Youth worker was disadvantaged in redundancy interview, but adjustment would provide unfair edge, tribunal rules

EAT says while ‘slotting’ council worker into a new role would alleviate disadvantage, this would be unfair to other employees

Bill Oxford/iStockphoto/Getty Images

A youth and community worker was put at a disadvantage when he was asked to attend a redundancy interview, but the Employment Appeal Tribunal (EAT) found removing this requirement would have been unfair to others in the same process.

The EAT stated that a lower tribunal had correctly determined that Luton Borough Council could not have made accommodations for Julian Hilaire, who experienced depression and arthritis, during his collective redundancy process.

Employment judge Wayne Beard said: “Slotting in [to a new role] would have alleviated the disadvantage to Mr Hilaire, but would have impacted on others in the redundancy process. Making an adjustment is not a vehicle for giving any advantage over and above removing the particular disadvantage.” 

Employee treated like ‘femme fatale’ by HR was harassed and victimised, tribunal rules

GP receptionist in high-risk group was discriminated against when she couldn't work remotely during pandemic, tribunal rules

Flight attendant who could ‘never be safe from redundancy’ because of her age was discriminated against, tribunal rules

Hilaire, a youth and community worker at Luton Borough Council, was informed in 2013 that the organisation would be restructuring its youth support system, and part of this process required those working in the new structure to apply for a post.

The tribunal was informed that money was being cut and that the local authority’s decision regarding which employees to retain depended on timing. To be considered for the jobs that were open at the time of the redundancy procedure, workers would be required to go to an interview.

The tribunal noted that Hilaire struggled with the redundancy process even during the application stage, and that his arthritic condition was a contributing factor in his moderately severe depression. Hilaire also had a somatic syndrome, which indicated that his depression was partly brought on by his focus on physical pain.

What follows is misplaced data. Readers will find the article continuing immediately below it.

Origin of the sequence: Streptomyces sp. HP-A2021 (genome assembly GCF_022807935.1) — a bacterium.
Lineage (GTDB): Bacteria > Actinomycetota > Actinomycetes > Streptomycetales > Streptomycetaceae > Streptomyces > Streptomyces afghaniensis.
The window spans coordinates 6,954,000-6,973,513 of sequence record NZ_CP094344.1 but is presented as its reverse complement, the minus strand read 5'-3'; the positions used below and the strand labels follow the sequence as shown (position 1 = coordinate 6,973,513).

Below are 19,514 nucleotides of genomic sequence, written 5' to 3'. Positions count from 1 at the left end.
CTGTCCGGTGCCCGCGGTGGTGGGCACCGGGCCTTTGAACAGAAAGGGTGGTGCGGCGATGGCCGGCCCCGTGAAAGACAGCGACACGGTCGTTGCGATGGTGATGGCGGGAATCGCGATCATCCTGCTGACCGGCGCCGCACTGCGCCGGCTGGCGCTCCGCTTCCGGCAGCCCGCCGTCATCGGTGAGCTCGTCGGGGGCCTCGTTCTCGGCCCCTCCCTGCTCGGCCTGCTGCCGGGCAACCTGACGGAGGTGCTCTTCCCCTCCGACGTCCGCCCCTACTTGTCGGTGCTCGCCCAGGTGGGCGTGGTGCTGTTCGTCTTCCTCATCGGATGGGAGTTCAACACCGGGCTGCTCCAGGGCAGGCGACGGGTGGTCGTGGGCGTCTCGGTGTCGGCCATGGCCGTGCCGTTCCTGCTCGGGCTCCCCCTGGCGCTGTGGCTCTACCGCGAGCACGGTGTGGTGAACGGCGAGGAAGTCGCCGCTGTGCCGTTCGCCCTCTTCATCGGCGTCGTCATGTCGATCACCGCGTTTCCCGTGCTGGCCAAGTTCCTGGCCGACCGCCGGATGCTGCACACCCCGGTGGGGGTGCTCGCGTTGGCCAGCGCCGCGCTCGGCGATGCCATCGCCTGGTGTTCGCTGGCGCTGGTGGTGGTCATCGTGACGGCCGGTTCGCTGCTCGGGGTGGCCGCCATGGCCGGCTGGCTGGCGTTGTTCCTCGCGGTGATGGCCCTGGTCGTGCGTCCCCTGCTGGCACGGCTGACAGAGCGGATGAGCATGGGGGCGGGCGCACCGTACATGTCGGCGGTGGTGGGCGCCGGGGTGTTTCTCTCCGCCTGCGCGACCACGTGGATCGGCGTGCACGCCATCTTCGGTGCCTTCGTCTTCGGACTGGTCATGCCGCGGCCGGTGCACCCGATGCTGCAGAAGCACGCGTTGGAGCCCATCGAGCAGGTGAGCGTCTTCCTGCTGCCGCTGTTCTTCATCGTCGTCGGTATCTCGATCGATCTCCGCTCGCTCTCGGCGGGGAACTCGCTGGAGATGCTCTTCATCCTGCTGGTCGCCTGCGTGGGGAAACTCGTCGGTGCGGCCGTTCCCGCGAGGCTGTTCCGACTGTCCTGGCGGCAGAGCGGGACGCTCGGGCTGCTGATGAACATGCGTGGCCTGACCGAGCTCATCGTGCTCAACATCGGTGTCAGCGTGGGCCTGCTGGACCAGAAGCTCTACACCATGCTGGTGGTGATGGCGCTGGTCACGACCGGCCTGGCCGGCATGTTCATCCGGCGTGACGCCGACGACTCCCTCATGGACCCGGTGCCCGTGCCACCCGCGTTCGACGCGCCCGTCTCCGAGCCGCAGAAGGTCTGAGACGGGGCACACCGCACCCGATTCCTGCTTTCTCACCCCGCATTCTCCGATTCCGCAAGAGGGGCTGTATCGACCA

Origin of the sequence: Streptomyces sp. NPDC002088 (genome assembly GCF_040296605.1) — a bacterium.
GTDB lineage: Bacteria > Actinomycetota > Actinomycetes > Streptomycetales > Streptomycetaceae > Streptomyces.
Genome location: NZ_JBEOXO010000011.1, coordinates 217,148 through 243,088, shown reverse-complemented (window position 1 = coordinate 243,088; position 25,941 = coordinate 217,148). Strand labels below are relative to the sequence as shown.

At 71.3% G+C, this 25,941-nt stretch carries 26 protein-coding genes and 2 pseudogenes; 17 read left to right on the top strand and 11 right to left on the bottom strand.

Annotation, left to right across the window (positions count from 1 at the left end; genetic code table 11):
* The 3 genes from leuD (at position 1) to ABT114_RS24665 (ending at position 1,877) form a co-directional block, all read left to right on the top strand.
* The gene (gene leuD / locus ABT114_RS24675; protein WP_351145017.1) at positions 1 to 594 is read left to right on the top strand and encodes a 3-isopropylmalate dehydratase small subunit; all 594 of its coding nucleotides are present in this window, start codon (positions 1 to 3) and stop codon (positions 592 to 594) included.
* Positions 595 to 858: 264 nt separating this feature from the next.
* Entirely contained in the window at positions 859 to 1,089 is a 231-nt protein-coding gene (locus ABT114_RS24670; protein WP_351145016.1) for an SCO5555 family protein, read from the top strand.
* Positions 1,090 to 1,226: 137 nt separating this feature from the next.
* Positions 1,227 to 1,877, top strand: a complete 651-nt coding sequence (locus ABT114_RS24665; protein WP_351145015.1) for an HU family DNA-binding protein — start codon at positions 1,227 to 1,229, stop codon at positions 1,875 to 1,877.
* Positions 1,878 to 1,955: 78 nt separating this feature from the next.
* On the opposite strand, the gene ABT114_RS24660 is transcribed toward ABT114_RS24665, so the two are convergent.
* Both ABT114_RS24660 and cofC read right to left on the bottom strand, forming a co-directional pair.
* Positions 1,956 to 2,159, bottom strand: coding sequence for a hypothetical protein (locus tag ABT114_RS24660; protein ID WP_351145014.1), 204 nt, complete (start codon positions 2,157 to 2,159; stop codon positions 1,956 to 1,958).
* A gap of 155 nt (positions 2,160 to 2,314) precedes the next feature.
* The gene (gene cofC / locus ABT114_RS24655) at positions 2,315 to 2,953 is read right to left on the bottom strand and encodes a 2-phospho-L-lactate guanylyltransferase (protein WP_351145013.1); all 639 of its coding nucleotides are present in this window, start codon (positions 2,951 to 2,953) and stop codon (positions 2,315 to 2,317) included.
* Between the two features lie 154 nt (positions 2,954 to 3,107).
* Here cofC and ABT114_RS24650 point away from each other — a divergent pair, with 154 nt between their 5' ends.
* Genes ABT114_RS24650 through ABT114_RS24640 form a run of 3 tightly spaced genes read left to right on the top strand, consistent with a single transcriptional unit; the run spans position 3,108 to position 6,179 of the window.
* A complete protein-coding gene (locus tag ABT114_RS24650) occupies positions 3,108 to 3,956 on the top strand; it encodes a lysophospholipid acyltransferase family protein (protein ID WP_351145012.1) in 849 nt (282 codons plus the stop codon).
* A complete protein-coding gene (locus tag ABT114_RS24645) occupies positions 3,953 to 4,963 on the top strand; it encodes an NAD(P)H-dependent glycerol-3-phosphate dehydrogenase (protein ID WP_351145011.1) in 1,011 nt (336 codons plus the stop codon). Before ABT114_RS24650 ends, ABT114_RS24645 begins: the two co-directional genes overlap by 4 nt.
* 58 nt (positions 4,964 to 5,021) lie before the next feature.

Get more HR and employment law news like this delivered straight to your inbox every day – sign up to People Management’s PM Daily newsletter

The tribunal heard that Hilaire was given an extension for providing an application form after complaining that he had not received support after being absent from work because of ill health during the consultation in the redundancy process, and that “he was bogged down in paper and had no time to deal with the organisation change matter.”

Hilaire's application deadline was changed from 12 August to 23 August 2013, and he received some assistance in completing the application form.

On 4 September, Hilaire received an invitation to an interview. He declined, stating that his sick leave would be extended by one month by a fresh GP sick note, and that he would be unable to attend any meetings or interviews.

Hilaire was then contacted by the council and asked when he would be free to attend the interview and was offered reminders, but he didn’t reply.

A deadline of 23 September 2013 was set for the interview, with 13 candidates already having interviewed and awaiting a decision. The council maintained that it needed to interview Hilaire to ensure the process was fair.